I now listen to audiobooks now with heightened respect for whoever has done the reading. Photo: Getty
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Tracey Thorn’s audiobook diary: plentiful bananas, dry mouth and self-doubt

Recording your own book is an unexpected feat of endurance.

I love an audiobook. I listen while I’m walking and find that thrillers are a particularly good spur to exercise. With a Tana French, Jo Nesbø or Gillian Flynn on the go, I’m desperate to find out what happens next, so I pound the streets, headphones clamped on, lost in the plot.

I’ve got my preferred readers, too, as the narrator can make or break a book. My favourites include Sam West reading The Day of the Triffids and his dad, Tim, reading Trollope; or Patricia Hodge bringing Nancy Mitford to life. Katherine Kellgren, who I encountered via Liza Klaussmann’s Tigers in Red Weather, has a voice of such beauty that it is a sensual pleasure to have her murmuring in your ear. Tina Fey and David Sedaris, for their part, have both recorded audiobooks that are even funnier than the versions printed on paper.

You might think listening to a book is easier than reading, maybe even cheating, but it requires concentration. No flicking back, going: “Who’s that again? Have we met him before?” No sliding your eye over boring descriptions of landscape or weather. Listening is unabridged – you hear every word – but a skilful narrator makes the actual job of reading sound like a breeze, and, as I now know, this is not the case at all.

I’m in the studio this week reading my new book, Naked at the Albert Hall, and as I learned last year when recording Bedsit Disco Queen, it is a feat of endurance. You start in the morning and spend the first hour in your sealed, soundproofed booth getting warmed up, clearing your throat, and being told to slow down. In hour two you settle into a kind of rhythm and things start to flow, although at that point you begin to notice things about this book you’ve written. Reading aloud highlights every flaw, every clumsy construction; you hear how you could have phrased it better. Occasionally you think, hang on, is that true, is that what I really meant?

By the third hour it’s getting towards lunchtime and your stomach starts to rumble. This picks up on the mike, so the producer interrupts you after every growl to reread the last sentence, until after a while you have to stop and have a banana. Hour four flies by. You look at your watch and can’t believe the time, but your voice is getting husky and so you have a cup of something, preferably not tea or coffee, which will speed you up.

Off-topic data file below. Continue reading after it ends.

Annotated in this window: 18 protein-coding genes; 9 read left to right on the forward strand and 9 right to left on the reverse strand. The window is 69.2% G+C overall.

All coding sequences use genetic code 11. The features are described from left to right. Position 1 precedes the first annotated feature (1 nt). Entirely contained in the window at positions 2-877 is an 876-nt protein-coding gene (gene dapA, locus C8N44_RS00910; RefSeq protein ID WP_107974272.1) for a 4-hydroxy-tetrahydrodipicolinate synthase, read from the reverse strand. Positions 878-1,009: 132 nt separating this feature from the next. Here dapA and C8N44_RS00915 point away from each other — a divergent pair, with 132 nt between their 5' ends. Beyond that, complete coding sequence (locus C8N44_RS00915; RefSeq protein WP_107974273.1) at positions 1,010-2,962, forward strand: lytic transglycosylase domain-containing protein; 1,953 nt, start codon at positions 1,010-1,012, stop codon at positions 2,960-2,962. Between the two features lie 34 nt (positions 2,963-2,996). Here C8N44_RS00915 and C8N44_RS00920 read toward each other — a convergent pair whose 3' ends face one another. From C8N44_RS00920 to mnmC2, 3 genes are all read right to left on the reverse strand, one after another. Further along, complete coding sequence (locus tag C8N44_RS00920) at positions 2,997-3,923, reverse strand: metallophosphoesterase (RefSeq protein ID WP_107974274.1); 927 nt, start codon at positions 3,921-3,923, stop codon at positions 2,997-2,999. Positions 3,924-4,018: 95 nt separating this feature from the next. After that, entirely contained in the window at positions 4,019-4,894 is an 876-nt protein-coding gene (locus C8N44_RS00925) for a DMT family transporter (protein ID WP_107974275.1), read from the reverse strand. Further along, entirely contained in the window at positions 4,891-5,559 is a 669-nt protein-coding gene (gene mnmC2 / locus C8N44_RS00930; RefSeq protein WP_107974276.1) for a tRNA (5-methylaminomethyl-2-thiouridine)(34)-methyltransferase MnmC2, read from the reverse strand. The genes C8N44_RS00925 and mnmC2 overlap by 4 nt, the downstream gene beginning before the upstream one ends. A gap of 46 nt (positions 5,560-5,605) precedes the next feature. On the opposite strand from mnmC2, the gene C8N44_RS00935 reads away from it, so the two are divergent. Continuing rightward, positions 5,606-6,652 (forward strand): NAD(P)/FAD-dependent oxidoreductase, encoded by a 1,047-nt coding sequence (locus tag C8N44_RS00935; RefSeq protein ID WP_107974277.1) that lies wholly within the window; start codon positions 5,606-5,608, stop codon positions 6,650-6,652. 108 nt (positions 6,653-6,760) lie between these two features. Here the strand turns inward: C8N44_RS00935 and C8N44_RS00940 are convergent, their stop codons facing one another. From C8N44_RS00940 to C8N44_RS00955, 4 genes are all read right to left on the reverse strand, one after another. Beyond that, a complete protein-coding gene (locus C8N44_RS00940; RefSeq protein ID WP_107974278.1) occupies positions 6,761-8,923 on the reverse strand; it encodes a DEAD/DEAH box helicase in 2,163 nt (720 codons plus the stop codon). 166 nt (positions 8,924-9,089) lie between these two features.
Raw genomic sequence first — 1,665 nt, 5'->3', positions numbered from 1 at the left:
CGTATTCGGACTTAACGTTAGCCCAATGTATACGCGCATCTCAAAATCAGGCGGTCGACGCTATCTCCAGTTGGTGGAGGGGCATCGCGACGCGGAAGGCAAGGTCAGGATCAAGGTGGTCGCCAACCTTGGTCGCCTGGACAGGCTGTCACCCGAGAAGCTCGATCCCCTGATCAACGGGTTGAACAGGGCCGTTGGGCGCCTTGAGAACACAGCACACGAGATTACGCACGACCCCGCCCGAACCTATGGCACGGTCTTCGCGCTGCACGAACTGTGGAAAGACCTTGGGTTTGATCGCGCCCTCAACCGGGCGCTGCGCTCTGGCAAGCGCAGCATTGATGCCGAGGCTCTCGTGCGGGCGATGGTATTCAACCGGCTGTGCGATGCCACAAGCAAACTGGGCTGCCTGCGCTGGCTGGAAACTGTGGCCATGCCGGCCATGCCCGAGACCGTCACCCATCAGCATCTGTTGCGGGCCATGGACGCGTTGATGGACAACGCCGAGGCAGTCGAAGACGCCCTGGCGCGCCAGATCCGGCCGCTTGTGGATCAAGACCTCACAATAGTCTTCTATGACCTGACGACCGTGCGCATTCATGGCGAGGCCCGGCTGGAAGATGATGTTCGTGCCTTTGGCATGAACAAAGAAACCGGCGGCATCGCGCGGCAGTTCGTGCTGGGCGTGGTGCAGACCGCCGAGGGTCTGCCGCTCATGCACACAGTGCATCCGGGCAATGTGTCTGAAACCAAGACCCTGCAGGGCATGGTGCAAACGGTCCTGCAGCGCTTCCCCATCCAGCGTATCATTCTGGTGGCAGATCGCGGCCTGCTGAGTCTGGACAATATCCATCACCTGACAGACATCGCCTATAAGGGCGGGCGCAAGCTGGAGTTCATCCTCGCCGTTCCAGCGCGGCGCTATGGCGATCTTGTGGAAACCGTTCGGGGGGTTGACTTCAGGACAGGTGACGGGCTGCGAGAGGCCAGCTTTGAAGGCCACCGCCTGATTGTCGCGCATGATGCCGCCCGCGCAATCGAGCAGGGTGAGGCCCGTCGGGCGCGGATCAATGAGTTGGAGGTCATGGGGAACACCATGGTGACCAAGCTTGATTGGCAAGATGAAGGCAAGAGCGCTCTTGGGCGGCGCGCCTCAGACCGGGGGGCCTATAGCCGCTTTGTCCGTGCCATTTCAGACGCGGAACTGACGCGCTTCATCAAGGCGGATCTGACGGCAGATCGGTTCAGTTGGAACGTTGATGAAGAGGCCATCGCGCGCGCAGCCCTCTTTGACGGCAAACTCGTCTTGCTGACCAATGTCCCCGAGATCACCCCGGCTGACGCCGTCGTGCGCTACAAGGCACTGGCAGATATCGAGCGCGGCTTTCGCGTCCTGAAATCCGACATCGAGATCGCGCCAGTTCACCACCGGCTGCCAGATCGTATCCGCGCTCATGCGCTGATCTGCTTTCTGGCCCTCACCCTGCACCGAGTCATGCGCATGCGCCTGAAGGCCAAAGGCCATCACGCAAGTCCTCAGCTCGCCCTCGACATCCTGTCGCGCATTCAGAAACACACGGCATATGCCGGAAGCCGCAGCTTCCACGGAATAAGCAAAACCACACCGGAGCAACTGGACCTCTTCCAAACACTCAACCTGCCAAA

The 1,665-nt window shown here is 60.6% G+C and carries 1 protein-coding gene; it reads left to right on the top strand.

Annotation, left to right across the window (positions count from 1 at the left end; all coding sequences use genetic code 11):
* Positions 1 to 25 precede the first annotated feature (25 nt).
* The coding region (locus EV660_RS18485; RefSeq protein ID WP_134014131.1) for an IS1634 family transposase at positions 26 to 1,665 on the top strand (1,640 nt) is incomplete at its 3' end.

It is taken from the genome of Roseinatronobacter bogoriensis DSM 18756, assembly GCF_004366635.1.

Hour five, your tongue starts to become clumsy in your mouth, as it does when you’re drunk. The saliva is drying up, so your mouth opens with a click every time you speak. The remedy for this is a green apple, so you eat a green apple, whether you want it or not. God, the amount of things you’ve eaten and drunk so far, just in order to read a book. Who knew?

Day two, you do it all again. You realise that the hard part isn’t the vocal tiredness but the concentration; the way in which – however slowly and clearly you try to read – the words seem to be speeding up on the page, rushing and rising towards you like the road in an arcade driving game. You stumble and falter. You have another banana. You hit a word you don’t know how to pronounce, someone’s name, maybe, which you’ve casually written but never said. You realise what a pretentious idiot you’ve been for writing a book that refers to Gramsci and Tannhäuser. But then again, it turns out you’re not sure how to pronounce “privacy”, or “inherently”, or “Deborah Kerr” either, so really you shouldn’t have written a book at all.

All in all, it’s hilariously exhausting, for something that sounds so easy. I listen to audiobooks now with a new sense of awe and heightened respect for whoever has done the reading. As I stagger to the end of my third day and finally turn the last page, I realise I am lucky to be able to escape and I can’t help thinking of Tony Last in Evelyn Waugh’s A Handful of Dust, held captive by the crazed Mr Todd, forced to read over and over again the complete works of Dickens. It’s always struck me as something of a nightmare ending for a book, but now – brrrr – it seems even more so.

Tracey Thorn is a musician and writer, best known as one half of Everything but the Girl. She writes the fortnightly “Off the Record” column for the New Statesman. Her latest book is Naked at the Albert Hall.

This article first appeared in the 22 July 2015 issue of the New Statesman, How Labour went mad for Jeremy Corbyn

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Shami Chakrabarti’s fall from grace: how a liberal hero lost her reputation

Once, it was trendy to say you liked the former director of Liberty. No longer.